type Pointer = ^Pointer;
typedef void* Pointer; //
Address of a byte in memory.
A void pointer represents the address of a byte in memory. Such a pointer cannot be dereferenced, because no type information is associated with it. However, a void pointer can be cast to a typed pointer and then dereferenced.
Variables declared with the specifier
register are not located in the main address space and cannot be referenced.
Depending on the pointer value, dereference operation can have various effects:
|Pointer value||Dereference effect|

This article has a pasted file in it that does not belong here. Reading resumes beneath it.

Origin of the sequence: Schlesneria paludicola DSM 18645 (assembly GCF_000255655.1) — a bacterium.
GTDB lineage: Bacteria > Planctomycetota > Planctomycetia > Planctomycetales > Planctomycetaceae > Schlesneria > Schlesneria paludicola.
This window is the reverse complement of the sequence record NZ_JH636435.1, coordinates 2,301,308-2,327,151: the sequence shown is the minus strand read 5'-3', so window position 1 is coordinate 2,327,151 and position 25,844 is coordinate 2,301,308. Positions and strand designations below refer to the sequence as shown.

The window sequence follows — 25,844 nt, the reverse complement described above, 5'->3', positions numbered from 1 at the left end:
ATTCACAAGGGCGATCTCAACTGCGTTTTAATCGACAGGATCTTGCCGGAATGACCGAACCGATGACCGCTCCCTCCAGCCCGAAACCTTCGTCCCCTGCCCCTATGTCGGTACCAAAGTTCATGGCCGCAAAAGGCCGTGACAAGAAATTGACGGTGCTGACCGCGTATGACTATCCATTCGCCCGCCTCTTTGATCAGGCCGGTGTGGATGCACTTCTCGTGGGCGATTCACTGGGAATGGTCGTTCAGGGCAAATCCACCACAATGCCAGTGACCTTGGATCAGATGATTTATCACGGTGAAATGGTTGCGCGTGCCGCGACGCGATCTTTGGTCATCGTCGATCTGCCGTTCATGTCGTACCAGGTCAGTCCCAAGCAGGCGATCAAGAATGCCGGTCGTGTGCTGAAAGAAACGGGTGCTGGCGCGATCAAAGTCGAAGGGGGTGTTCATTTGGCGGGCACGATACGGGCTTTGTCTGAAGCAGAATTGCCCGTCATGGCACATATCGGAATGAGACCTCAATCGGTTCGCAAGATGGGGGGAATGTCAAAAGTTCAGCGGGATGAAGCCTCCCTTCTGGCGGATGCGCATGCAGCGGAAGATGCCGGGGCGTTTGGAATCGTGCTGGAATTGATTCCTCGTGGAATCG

|address of data||Produces the data value.|
|address of function/procedure||Generates a call to a function/procedure.|
||Generates an error or exception. See EAccessViolation.|
|invalid||Undefined result. Indicates a software fault. See EInvalidPointer.|
Pointer reference/dereference operators:
The size of a pointer depends on the operating system and/or the processor. On 32-bit platforms, a pointer is stored on 4 bytes as a 32-bit address. On 64-bit platforms, a pointer is stored on 8 bytes as a 64-bit address.